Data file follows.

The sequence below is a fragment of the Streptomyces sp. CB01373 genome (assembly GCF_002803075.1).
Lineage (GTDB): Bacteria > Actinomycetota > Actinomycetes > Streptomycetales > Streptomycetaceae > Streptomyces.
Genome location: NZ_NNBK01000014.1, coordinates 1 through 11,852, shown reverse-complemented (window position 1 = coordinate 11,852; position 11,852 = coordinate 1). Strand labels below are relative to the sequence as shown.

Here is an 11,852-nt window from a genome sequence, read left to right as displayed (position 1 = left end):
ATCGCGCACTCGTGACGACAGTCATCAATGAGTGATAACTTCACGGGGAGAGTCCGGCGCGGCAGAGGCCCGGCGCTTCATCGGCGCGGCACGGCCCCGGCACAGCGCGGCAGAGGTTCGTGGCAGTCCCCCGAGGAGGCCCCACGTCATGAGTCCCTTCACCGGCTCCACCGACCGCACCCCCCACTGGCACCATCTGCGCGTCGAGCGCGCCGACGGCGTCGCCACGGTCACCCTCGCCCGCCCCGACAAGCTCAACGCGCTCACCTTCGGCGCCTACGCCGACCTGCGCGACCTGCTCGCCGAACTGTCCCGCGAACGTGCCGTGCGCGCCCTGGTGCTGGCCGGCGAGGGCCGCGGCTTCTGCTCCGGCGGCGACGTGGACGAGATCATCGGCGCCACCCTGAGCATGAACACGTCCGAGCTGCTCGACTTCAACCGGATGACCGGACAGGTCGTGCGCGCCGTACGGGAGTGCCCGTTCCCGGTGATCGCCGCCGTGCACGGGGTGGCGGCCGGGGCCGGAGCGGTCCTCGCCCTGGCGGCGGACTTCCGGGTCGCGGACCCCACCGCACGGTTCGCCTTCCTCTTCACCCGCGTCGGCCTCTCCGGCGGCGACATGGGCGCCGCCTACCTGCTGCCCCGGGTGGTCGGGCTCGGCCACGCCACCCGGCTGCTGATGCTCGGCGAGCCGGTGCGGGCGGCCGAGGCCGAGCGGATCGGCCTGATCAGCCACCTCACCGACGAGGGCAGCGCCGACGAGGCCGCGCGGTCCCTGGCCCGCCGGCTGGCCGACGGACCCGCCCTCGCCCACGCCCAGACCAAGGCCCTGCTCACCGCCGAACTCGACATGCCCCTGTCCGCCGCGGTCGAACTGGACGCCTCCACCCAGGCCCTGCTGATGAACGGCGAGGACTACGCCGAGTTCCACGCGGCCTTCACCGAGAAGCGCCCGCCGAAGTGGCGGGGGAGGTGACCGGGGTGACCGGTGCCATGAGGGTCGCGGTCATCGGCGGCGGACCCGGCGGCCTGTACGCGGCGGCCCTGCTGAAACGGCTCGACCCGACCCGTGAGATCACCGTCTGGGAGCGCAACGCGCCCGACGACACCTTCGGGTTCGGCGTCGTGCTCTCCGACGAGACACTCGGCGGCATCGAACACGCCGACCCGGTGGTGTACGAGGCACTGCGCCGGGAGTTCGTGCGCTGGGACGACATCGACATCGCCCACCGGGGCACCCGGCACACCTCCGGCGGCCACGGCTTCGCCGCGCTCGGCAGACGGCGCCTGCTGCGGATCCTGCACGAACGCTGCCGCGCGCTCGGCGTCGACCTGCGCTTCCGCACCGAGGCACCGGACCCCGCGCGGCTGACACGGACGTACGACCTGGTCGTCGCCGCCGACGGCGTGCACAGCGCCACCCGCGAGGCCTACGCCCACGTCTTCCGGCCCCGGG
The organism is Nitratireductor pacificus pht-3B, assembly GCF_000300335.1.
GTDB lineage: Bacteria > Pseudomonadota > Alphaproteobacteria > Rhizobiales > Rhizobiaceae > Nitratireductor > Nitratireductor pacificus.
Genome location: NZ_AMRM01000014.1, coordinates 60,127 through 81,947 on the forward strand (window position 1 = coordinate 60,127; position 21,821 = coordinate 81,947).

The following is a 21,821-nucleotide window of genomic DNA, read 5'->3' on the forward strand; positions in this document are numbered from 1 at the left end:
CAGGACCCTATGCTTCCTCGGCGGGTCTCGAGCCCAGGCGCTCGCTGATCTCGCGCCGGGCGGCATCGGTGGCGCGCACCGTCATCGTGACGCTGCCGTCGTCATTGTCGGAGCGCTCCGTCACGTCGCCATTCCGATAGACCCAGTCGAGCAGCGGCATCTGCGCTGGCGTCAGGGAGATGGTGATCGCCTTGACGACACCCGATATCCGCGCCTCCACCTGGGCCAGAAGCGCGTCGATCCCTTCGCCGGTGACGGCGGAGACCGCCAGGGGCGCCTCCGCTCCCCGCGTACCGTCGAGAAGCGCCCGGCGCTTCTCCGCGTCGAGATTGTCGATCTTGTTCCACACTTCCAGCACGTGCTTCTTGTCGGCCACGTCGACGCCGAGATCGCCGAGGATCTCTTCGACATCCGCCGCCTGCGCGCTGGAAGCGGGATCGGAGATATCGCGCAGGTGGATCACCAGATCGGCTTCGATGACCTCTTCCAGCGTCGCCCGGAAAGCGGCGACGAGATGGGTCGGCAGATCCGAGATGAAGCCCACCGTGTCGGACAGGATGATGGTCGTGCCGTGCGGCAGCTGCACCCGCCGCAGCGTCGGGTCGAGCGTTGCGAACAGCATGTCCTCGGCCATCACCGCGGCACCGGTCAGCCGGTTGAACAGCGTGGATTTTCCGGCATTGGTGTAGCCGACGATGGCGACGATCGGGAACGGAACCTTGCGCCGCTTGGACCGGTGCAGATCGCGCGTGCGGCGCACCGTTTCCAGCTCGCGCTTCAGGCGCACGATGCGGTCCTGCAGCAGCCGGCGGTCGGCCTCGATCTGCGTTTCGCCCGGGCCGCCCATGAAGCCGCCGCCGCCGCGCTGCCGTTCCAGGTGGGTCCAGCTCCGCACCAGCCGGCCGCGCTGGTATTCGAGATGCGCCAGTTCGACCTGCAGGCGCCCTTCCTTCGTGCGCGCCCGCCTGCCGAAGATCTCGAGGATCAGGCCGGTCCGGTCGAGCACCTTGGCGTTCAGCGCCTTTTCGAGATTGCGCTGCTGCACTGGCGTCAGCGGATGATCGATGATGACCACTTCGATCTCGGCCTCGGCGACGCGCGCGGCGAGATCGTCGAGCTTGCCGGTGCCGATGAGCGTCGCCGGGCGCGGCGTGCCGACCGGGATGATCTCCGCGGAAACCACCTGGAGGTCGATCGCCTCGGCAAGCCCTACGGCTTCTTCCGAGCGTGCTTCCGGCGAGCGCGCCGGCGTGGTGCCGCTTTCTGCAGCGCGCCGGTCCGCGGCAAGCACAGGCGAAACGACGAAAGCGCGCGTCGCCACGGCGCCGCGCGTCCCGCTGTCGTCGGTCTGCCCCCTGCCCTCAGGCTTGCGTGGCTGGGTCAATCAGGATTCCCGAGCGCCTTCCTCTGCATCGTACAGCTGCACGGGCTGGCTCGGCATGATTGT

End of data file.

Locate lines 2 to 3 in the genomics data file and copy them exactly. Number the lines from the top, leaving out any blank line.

Lineage (GTDB): Bacteria > Actinomycetota > Actinomycetes > Streptomycetales > Streptomycetaceae > Streptomyces.
Genome location: NZ_NNBK01000014.1, coordinates 1 through 11,852, shown reverse-complemented (window position 1 = coordinate 11,852; position 11,852 = coordinate 1). Strand labels below are relative to the sequence as shown.